2018 was not awesome.
Whether it be from radical political controversy, loss of friends or family members, or just general disappointment, we all had some low moments of this last year.
But just as we were crawling to the finish line, barely escaping the end of 2018, something happened. Something so hopeful and redeeming, coincidence is out of the question; Spider-Man: Into the Spider-Verse was created to give us hope.
On December 14, Sony Pictures released Spider-Man: Into the Spider-Verse. Directed by Peter Ramsey, Robert Persichetti Jr., and Rodney Rothman, the film takes place in Brooklyn when Miles Morales is bitten by a radioactive spider.
Sound familiar? That’s because Miles’ universe is only one of several, each with a different version of “Spider-Man.” With the voice talents of Shameik Moore, Jake Johnson, Hailee Steinfeld and Nicolas Cage, the diverse cast builds an unstoppable spider crew against the revenge-seeking Kingpin, creating a never before seen plot in the Marvel universe.
But a unique idea and fantastic ratings (97% certified fresh on Rotten Tomatoes!) are not enough to have saved us from the hell that was 2018. Fortunately, “Spider-Verse” has groundbreaking animation, a killer soundtrack, and a message of the importance of individuality, which sets it apart from any other film I have ever seen.
Using techniques usually considered non-traditional, Sony animators were able to create a moving comic book. Each character is uniquely designed differently from the other, sceneries are complicated and detailed, and unexpected speech and action bubbles are constantly complimenting the entire feeling of the movie.
After seeing the film, it’s easy to understand how it took over 800 people four years to make this masterpiece.
Persichetti said, “…if it looks and feels like something from an animated film, it’s not our movie”.
One can only expect other animators to take note.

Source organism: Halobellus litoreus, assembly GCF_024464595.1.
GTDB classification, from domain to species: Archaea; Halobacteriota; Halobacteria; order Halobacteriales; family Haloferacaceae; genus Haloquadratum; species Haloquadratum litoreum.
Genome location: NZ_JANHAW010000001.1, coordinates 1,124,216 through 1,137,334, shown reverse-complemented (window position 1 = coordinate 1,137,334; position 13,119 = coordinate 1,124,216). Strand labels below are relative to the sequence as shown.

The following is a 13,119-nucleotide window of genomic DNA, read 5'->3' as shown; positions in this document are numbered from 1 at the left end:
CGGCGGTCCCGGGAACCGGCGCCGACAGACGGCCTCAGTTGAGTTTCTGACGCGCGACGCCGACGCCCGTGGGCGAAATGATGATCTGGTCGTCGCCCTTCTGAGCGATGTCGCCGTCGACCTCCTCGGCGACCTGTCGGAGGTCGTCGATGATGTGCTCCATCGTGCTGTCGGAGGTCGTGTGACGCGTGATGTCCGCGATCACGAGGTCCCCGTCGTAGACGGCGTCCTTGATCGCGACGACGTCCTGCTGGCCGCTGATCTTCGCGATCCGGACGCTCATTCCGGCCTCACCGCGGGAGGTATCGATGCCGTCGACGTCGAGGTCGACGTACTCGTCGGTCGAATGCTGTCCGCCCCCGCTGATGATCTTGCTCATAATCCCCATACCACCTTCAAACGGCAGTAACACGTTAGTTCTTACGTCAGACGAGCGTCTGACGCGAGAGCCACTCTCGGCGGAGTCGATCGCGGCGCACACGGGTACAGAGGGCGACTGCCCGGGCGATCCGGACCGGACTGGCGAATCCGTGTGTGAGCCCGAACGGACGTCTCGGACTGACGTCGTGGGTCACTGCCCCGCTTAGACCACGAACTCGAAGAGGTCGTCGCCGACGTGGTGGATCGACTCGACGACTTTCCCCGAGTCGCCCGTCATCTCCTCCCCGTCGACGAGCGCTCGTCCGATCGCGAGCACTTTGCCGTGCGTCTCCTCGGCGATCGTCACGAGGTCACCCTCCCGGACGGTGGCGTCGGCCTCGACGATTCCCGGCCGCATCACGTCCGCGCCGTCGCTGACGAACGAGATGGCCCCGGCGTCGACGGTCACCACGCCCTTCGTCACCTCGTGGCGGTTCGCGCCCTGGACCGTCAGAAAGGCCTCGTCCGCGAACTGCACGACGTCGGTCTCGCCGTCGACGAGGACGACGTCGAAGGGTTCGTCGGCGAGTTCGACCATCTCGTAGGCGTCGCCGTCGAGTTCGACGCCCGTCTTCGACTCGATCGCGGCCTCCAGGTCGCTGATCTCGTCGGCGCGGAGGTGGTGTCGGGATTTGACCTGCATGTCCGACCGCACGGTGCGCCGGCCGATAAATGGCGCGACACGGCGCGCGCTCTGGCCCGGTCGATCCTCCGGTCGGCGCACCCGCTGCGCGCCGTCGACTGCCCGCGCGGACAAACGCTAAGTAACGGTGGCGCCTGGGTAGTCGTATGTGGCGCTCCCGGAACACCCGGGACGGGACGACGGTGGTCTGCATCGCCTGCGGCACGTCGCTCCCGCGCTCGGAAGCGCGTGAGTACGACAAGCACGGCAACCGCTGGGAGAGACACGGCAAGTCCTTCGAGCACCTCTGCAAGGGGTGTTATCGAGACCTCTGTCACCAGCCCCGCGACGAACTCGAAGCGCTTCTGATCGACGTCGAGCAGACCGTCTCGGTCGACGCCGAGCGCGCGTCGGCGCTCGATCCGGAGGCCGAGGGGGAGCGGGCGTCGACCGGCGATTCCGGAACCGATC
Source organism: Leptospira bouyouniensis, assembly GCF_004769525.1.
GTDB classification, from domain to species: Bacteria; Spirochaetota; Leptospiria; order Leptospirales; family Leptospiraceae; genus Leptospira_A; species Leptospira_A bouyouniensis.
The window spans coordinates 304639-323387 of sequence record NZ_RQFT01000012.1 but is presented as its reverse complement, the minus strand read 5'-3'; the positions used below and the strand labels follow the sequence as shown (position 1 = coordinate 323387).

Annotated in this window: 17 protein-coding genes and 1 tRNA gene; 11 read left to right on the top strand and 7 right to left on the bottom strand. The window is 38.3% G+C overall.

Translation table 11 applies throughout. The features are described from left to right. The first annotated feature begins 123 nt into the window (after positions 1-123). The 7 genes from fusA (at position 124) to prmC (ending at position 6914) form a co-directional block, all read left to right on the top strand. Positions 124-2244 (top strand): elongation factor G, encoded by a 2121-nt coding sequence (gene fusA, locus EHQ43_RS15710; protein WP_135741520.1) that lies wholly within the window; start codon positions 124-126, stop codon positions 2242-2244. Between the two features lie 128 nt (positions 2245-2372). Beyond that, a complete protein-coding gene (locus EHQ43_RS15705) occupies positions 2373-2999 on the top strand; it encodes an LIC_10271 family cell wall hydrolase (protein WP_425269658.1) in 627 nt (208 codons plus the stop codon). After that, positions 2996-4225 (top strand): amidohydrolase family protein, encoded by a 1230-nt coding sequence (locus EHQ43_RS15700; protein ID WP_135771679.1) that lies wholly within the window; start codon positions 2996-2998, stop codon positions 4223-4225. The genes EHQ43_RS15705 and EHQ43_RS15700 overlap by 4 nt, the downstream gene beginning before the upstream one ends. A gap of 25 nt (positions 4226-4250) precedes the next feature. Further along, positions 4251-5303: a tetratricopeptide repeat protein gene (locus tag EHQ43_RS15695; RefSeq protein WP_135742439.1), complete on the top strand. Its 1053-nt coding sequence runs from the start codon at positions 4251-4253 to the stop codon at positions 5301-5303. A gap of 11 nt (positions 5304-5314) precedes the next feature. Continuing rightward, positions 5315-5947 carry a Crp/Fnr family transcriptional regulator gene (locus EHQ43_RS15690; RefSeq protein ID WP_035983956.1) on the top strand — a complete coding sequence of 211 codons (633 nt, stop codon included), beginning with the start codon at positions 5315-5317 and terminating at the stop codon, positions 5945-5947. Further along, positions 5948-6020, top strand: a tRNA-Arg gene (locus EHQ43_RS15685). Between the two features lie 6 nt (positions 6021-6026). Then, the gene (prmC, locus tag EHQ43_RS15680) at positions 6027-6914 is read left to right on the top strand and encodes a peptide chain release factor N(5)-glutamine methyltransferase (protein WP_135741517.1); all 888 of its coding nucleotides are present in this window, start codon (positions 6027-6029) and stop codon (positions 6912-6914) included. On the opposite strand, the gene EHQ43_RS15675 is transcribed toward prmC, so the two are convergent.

As I’m writing this, I hear artists like Post Malone, Nicki Minaj, and Jaden Smith coming through my headphones as they sing songs from the film’s soundtrack. With a blend of current hip hop and pop, this soundtrack is the pad of butter on top of a hot pancake. The sound of smooth voices melting to the action of Miles swinging through the air is unlike any other superhero movie. That coupled with the intense and blaring sound effect made when villain, Ultimate Prowler, enters a scene, the film successfully creates a fun and suspenseful environment, which can be enjoyed over and over again (I know because I’ve seen this three times).
The last, and possibly the most important reason for participating in this event (yes, event), is the hopeful message it gives to ALL viewers.
First of all, I was so happy to see an Afro-Latino young boy as a relatable, struggling, real protagonist. The film also features female superheroes and villains, multilingual speaking families, and several different portrayals of loss and trials experienced through life.
While watching this at the end of a hard year, I was immediately reminded of the difficulties I experienced during 2018. My grandpa died. Several family members got sick, including myself. I started to understand what it really means to have anxiety and depression. The hard part of life just became real in 2018. And as silly as it sounds, this animated film captured the feeling of confusion and loneliness so well. But more importantly, it captured the feelings of individual importance, love and support from family and friends, and meaningful success in life. It teaches that even when you feel at your lowest, someone else has been there too.
Just because we won’t wake up one day to have supernatural abilities, we do have the power and obligation to radiate positivity and change the world for the better, even when it feels really, really, hard.
As Miles says, “Anyone can wear the mask. You can wear the mask. If you didn’t know that before, I hope you do now”.
Story by: Amanda Walton